Extremes of wealth and poverty “are symptomatic of structural flaws in the economic system and its institutions, and need to be corrected.”
This was one of the concepts explored by the Baha’i International Community (BIC) delegation, which included three representatives from Canada, at last month’s Rio+20 – United Nations Conference on Sustainable Development in Brazil.
Rio+20 aimed to address two major challenges: the transition to a green economy in the context of sustainable development and the eradication of poverty, and the development of institutional frameworks for sustainable development.
In a statement to the conference titled “Sustaining Societies: Towards a New ‘We” the Baha’i International Community highlighted the principle of trusteeship: “the idea that each of us enters the world as a trust of the whole, and in turn, bears a measure of responsibility for the welfare of all,” the importance of eliminating extremes of wealth and poverty, and the need for a unifying approach in deliberations which “must promote the participation of people in determining the direction of their communities.”
Baha’i delegates participated in a wide range of side events and parallel conferences, organized a panel on the “Elimination of the Extremes of Wealth and Poverty in a Green Economy Context” and co-sponsored an event on the topic of “Faith Values and Education for Sustainable Development” in collaboration with the International Environment Forum, a Baha’i-inspired organization, UNESCO, and Yale University’s Forum on Religion and Ecology. The BIC also held workshops on ethical and spiritual principles in development as part of the People’s Summit.
Two of the three Canadians in the Baha’i delegation were youth. Nur Shodjai is a fourth-year International Relations and Environmental Science student at the University of British Columbia in Vancouver, and Miles Hanks is a second-year Earth Sciences student at Carleton University in Ottawa.
Shodjai and Hanks maintained blogs featuring their reflections on their experience at Rio+20, at which more than 100 heads of state and representatives of governments, and some 40,000 representatives of international agencies, civil society, and other groups, were present.
The principle of trusteeshipShodjai and Hanks noted the challenge posed by loyalties that do not extend beyond the nation state, and commented on the rift between industrialized and developing nations.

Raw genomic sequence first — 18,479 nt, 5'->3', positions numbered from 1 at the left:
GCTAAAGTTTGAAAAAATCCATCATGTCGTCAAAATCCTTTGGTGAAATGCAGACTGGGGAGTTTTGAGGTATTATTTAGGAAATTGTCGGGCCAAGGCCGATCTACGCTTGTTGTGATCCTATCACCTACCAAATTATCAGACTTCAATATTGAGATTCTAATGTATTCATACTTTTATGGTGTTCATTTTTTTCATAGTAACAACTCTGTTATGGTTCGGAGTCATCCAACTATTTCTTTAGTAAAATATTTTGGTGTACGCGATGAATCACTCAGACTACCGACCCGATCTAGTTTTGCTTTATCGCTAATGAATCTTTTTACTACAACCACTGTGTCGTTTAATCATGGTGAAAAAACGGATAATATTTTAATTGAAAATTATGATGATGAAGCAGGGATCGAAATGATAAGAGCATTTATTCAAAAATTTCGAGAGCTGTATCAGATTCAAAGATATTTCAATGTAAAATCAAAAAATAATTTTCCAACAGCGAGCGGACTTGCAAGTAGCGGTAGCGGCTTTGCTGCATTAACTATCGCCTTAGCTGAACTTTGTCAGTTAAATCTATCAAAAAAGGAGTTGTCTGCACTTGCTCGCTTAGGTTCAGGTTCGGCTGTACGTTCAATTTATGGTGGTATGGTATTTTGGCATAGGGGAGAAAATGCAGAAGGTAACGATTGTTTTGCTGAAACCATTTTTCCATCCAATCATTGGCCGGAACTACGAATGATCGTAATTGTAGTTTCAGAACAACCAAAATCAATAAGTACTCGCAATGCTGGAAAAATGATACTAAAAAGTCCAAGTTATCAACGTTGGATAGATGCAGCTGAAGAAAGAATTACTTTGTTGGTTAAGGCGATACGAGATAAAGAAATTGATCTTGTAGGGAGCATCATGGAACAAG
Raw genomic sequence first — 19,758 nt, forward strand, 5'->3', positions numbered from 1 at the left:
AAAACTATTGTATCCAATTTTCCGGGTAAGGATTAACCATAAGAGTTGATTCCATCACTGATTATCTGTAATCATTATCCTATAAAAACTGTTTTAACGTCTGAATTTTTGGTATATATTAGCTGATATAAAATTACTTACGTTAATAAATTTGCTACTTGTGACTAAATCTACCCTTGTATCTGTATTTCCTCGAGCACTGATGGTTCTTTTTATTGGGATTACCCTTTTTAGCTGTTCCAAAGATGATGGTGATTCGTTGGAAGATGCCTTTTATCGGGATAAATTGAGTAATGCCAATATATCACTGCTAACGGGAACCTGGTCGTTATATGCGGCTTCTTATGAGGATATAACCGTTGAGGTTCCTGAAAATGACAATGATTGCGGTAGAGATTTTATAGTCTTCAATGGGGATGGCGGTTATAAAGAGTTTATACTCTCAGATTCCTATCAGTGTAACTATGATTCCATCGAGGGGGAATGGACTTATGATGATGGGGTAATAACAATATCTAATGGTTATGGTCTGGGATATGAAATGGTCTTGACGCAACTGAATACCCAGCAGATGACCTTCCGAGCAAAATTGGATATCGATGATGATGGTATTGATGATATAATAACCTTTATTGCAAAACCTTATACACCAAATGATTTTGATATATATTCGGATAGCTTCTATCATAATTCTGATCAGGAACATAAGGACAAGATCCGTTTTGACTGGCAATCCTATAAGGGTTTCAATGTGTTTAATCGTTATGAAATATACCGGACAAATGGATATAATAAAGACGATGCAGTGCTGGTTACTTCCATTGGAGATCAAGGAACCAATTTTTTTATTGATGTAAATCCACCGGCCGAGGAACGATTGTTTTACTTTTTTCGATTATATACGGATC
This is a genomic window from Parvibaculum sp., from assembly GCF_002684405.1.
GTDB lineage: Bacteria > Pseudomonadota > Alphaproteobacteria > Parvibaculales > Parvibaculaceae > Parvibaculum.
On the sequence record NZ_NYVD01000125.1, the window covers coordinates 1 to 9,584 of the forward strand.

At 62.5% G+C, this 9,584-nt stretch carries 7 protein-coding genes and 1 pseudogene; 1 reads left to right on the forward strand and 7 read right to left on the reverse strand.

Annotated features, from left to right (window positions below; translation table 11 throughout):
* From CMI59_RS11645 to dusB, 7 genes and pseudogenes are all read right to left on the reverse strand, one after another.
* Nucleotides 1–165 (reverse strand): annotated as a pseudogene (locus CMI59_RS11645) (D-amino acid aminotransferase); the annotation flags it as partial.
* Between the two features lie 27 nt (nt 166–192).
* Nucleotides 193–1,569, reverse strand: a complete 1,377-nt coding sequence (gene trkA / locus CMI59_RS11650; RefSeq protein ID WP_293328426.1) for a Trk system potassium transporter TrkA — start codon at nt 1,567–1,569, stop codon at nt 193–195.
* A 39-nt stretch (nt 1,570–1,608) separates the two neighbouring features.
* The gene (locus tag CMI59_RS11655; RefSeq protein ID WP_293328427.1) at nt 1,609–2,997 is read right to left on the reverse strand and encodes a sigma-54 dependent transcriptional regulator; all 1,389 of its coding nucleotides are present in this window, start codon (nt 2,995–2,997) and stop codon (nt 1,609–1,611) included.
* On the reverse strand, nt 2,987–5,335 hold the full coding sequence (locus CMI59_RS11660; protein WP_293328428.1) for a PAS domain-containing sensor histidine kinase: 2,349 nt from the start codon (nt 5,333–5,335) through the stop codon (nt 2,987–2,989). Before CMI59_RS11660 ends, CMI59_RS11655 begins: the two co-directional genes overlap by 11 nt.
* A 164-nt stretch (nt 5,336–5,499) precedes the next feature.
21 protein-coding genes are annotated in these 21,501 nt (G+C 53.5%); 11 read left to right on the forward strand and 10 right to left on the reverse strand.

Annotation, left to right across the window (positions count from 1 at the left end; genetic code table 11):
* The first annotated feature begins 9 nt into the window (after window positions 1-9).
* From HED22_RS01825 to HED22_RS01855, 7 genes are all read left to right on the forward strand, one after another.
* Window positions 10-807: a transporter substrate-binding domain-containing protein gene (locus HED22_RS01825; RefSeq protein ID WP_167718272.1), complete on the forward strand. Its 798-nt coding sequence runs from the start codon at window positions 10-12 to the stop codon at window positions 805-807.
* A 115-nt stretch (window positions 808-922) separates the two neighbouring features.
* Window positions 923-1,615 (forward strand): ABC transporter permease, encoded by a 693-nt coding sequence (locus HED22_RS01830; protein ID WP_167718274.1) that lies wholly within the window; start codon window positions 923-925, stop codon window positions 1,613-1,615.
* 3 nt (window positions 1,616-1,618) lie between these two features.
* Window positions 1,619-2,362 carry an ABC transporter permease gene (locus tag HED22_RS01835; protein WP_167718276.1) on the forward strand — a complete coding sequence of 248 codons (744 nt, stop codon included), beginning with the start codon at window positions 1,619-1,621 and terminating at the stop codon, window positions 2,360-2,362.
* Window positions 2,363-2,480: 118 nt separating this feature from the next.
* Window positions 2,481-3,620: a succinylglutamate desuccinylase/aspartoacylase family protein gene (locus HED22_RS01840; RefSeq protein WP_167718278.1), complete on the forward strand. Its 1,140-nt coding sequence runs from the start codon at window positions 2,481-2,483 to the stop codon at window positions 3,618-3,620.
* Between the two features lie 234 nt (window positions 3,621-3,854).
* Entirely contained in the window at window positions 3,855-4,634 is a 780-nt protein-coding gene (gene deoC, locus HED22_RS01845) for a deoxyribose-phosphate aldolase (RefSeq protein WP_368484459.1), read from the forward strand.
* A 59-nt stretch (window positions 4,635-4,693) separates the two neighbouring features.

Developing countries “feel that they have the right to exploit their environments and pollute in order to develop and come out of poverty since the developed countries did the same thing over the past century,” Shodjai explained. Meanwhile, industrialized countries are unwilling to lead by example.
The two Canadian youth sought to promote the principle of trusteeship as a response to these challenges. They helped to organize a workshop on that theme as part of Youth Blast, a parallel conference for youth. The principle of trusteeship challenges the ethical basis of loyalties that do not extend beyond the nation state.
As an active participant in Youth Blast, Hanks was impressed by how the discussions inevitably shifted to focus on the moral values underlying each question.
A discussion of the policies related to the allocation of water resources broadened to consider “the moral framework underpinning people’s relationship to each other and to the environment, and how this shift in thinking from a focus on temporary material solutions to a concern about the underlying moral issue is one that is required in order to find progress.”
The consultative processShodjai noted that the negotiation process was very slow and challenging at times, and that there was much concern among delegations from civil society that the conference would represent a step backwards relative to outcomes achieved in past agreements.
“I began to see that success in Rio was not a black and white issue. Intense efforts led to an outcome document and hundreds of voluntary commitments from member states, businesses and NGOs.
“Civil society had the highest level of participation thus far in the history of UN negotiations and there was also an exciting convergence of a vision for the future between the civil society groups and an effort to communicate this with governments. This discussion alone is a great achievement.”
This reflection echoes the ideas shared in the Baha’i statement to the conference on the theme of consultation. “For progress on the international stage to be sustainable, it must take place within a framework that promotes the attainment of progressively higher degrees of unity of vision and action among its participants.
“Each forward step—far from representing a momentary triumph of a single person or faction in an environment of competition—becomes part of a collective process of learning by which international institutions, states and civil society advance together in understanding.”
The United Nations Conference on Sustainable Development ended on 22 June 2012. Representatives from 30 countries are now tasked with defining a set of sustainable development goals to be presented to the UN General Assembly in September 2013.
Posts to the BIC Interns’ blog:“Rio+20: Reflections and Realizations” by Nur Shodjai“Exciting events at the Rio+20 Youth Blast” and “Actions of the Youth” by Miles Hanks